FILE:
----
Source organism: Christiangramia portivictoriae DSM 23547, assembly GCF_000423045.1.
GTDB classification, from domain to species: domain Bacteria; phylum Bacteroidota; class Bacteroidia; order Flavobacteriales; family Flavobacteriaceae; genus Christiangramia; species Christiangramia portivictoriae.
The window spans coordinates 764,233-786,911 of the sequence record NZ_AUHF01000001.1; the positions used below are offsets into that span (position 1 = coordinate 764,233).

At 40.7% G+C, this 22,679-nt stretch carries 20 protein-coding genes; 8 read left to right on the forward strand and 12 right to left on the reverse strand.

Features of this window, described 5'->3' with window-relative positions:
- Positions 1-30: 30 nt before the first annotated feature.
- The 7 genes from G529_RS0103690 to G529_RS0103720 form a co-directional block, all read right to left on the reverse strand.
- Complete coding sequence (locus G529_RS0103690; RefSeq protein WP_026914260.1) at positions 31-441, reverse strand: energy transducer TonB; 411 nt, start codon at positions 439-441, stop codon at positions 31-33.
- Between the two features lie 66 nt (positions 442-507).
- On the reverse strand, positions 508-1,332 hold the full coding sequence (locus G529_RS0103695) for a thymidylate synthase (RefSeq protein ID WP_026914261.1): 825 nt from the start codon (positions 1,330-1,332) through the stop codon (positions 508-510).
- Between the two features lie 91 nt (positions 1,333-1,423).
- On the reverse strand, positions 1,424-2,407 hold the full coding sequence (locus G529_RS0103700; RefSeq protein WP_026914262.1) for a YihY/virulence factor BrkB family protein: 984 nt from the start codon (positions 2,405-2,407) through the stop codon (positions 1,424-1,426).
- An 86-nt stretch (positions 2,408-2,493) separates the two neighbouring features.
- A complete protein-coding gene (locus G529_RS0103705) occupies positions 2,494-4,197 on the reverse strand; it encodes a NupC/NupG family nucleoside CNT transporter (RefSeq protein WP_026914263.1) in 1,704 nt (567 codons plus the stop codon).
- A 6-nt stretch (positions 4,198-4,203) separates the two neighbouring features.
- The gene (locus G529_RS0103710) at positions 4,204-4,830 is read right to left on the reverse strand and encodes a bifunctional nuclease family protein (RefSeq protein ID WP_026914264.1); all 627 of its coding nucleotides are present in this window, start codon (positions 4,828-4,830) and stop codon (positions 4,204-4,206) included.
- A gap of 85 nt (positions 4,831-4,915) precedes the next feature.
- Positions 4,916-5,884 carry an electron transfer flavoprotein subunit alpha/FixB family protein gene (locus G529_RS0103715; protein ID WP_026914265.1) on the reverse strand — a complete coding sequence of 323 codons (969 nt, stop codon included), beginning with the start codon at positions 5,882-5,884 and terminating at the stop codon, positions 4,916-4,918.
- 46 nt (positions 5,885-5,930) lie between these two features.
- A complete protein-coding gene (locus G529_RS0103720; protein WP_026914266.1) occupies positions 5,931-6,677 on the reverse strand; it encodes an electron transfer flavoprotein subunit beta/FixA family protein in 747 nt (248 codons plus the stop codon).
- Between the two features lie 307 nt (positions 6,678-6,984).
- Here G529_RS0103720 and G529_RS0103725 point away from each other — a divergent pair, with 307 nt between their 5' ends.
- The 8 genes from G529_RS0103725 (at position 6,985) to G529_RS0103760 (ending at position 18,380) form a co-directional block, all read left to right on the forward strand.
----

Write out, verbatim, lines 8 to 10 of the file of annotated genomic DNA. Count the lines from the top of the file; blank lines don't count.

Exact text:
- Complete coding sequence (locus G529_RS0103690; RefSeq protein WP_026914260.1) at positions 31-441, reverse strand: energy transducer TonB; 411 nt, start codon at positions 439-441, stop codon at positions 31-33.
- Between the two features lie 66 nt (positions 442-507).
- On the reverse strand, positions 508-1,332 hold the full coding sequence (locus G529_RS0103695) for a thymidylate synthase (RefSeq protein ID WP_026914261.1): 825 nt from the start codon (positions 1,330-1,332) through the stop codon (positions 508-510).